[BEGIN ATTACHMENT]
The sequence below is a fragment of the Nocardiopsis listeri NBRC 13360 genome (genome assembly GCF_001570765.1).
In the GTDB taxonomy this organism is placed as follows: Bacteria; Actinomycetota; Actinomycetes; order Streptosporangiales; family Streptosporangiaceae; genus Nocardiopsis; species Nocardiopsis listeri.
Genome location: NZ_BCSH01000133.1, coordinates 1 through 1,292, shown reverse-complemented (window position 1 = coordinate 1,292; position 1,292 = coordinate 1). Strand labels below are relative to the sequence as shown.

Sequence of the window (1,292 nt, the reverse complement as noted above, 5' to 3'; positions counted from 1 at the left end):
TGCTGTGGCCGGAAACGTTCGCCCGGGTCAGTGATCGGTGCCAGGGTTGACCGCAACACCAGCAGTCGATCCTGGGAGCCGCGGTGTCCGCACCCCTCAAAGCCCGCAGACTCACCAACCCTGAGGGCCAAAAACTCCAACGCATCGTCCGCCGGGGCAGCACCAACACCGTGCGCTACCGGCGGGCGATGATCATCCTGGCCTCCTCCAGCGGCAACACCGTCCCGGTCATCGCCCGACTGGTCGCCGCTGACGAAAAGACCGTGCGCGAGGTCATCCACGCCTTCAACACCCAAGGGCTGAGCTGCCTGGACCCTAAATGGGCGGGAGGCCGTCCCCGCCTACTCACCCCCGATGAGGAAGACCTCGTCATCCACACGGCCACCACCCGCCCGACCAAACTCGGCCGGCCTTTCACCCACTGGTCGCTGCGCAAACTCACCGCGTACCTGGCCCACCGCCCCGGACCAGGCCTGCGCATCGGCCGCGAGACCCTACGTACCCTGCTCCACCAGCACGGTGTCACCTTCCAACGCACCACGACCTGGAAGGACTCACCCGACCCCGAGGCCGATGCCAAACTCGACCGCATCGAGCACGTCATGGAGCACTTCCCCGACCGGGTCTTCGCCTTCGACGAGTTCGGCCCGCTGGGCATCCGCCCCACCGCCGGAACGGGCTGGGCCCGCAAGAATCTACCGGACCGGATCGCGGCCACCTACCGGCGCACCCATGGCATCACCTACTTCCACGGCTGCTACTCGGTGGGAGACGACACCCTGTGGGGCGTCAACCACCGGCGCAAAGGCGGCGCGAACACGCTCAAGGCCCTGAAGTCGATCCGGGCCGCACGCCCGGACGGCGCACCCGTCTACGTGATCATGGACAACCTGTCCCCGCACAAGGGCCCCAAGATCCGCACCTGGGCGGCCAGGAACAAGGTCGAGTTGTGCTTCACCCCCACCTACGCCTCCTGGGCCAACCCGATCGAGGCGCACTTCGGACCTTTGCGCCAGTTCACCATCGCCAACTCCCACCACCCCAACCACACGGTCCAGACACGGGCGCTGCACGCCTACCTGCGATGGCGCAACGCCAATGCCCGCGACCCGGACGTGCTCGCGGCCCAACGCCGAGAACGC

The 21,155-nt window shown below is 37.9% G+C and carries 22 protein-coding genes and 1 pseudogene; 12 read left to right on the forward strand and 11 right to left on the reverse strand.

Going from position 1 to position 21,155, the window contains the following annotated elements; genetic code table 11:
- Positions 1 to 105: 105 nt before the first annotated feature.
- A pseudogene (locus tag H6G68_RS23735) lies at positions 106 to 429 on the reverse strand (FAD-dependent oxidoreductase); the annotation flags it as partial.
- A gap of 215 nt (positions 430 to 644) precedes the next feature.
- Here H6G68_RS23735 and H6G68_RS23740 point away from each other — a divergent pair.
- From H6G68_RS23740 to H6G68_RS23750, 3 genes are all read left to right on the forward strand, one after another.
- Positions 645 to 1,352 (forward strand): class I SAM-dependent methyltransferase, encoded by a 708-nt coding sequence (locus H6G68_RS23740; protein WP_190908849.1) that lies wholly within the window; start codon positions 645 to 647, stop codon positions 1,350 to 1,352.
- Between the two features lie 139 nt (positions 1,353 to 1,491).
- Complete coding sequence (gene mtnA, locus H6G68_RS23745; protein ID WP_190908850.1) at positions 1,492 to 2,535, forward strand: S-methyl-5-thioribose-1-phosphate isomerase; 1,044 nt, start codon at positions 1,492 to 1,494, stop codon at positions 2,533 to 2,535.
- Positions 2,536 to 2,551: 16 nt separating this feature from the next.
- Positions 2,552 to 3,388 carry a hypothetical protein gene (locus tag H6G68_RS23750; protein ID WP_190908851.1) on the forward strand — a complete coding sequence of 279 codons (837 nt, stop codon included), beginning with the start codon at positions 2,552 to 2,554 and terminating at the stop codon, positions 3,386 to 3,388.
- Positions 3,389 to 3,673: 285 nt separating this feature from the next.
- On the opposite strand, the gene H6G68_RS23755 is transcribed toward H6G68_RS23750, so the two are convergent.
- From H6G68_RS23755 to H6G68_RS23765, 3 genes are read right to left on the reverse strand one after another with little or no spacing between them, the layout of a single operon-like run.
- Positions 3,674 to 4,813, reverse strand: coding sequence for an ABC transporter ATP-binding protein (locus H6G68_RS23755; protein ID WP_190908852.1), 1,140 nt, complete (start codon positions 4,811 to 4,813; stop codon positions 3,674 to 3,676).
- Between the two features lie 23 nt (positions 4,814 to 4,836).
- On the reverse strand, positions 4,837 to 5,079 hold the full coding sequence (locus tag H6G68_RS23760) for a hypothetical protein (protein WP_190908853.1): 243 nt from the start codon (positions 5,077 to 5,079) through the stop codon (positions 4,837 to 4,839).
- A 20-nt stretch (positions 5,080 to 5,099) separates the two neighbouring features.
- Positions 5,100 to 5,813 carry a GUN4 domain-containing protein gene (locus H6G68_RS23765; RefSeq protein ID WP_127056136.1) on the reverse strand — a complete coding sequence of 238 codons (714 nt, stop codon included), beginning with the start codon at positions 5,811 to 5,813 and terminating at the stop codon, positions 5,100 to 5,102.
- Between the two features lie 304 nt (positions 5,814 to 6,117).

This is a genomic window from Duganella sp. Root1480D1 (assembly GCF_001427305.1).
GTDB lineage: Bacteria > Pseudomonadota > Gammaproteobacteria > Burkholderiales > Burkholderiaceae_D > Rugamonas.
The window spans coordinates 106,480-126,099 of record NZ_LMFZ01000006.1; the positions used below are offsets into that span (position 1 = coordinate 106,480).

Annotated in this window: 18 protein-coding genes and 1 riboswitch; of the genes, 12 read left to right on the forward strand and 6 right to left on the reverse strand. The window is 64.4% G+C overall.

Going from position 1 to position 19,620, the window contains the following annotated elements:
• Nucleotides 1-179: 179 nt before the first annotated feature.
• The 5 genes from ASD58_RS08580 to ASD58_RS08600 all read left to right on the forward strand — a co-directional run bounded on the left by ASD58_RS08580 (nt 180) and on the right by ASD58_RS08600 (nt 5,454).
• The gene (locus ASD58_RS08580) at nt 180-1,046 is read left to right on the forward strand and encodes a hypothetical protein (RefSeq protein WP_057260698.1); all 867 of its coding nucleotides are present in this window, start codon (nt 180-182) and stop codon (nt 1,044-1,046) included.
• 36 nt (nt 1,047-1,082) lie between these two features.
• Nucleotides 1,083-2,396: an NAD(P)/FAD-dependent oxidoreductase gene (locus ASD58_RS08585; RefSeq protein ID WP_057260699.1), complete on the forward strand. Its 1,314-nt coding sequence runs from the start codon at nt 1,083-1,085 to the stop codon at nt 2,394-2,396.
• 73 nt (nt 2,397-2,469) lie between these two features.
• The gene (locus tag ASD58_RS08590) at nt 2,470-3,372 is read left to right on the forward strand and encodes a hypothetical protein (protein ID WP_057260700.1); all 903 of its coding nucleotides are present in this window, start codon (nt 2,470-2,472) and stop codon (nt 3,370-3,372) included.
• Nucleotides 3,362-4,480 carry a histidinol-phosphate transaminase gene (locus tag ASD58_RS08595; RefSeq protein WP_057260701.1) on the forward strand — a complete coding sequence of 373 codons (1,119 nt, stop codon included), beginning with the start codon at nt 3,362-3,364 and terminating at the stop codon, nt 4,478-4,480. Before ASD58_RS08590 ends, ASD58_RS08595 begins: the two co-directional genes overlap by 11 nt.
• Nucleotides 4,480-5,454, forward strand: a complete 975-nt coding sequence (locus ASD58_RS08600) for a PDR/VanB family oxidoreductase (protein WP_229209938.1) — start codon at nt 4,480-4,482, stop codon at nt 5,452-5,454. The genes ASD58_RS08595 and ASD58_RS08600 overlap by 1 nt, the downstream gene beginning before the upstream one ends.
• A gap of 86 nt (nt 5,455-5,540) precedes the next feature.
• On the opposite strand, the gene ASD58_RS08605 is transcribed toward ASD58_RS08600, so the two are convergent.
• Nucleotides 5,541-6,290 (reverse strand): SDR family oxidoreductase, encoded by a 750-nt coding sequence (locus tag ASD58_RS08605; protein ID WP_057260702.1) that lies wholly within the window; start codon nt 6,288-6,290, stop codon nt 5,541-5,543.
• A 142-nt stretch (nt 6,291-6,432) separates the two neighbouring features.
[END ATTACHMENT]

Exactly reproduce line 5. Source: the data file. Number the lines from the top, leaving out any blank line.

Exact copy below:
TGCTGTGGCCGGAAACGTTCGCCCGGGTCAGTGATCGGTGCCAGGGTTGACCGCAACACCAGCAGTCGATCCTGGGAGCCGCGGTGTCCGCACCCCTCAAAGCCCGCAGACTCACCAACCCTGAGGGCCAAAAACTCCAACGCATCGTCCGCCGGGGCAGCACCAACACCGTGCGCTACCGGCGGGCGATGATCATCCTGGCCTCCTCCAGCGGCAACACCGTCCCGGTCATCGCCCGACTGGTCGCCGCTGACGAAAAGACCGTGCGCGAGGTCATCCACGCCTTCAACACCCAAGGGCTGAGCTGCCTGGACCCTAAATGGGCGGGAGGCCGTCCCCGCCTACTCACCCCCGATGAGGAAGACCTCGTCATCCACACGGCCACCACCCGCCCGACCAAACTCGGCCGGCCTTTCACCCACTGGTCGCTGCGCAAACTCACCGCGTACCTGGCCCACCGCCCCGGACCAGGCCTGCGCATCGGCCGCGAGACCCTACGTACCCTGCTCCACCAGCACGGTGTCACCTTCCAACGCACCACGACCTGGAAGGACTCACCCGACCCCGAGGCCGATGCCAAACTCGACCGCATCGAGCACGTCATGGAGCACTTCCCCGACCGGGTCTTCGCCTTCGACGAGTTCGGCCCGCTGGGCATCCGCCCCACCGCCGGAACGGGCTGGGCCCGCAAGAATCTACCGGACCGGATCGCGGCCACCTACCGGCGCACCCATGGCATCACCTACTTCCACGGCTGCTACTCGGTGGGAGACGACACCCTGTGGGGCGTCAACCACCGGCGCAAAGGCGGCGCGAACACGCTCAAGGCCCTGAAGTCGATCCGGGCCGCACGCCCGGACGGCGCACCCGTCTACGTGATCATGGACAACCTGTCCCCGCACAAGGGCCCCAAGATCCGCACCTGGGCGGCCAGGAACAAGGTCGAGTTGTGCTTCACCCCCACCTACGCCTCCTGGGCCAACCCGATCGAGGCGCACTTCGGACCTTTGCGCCAGTTCACCATCGCCAACTCCCACCACCCCAACCACACGGTCCAGACACGGGCGCTGCACGCCTACCTGCGATGGCGCAACGCCAATGCCCGCGACCCGGACGTGCTCGCGGCCCAACGCCGAGAACGC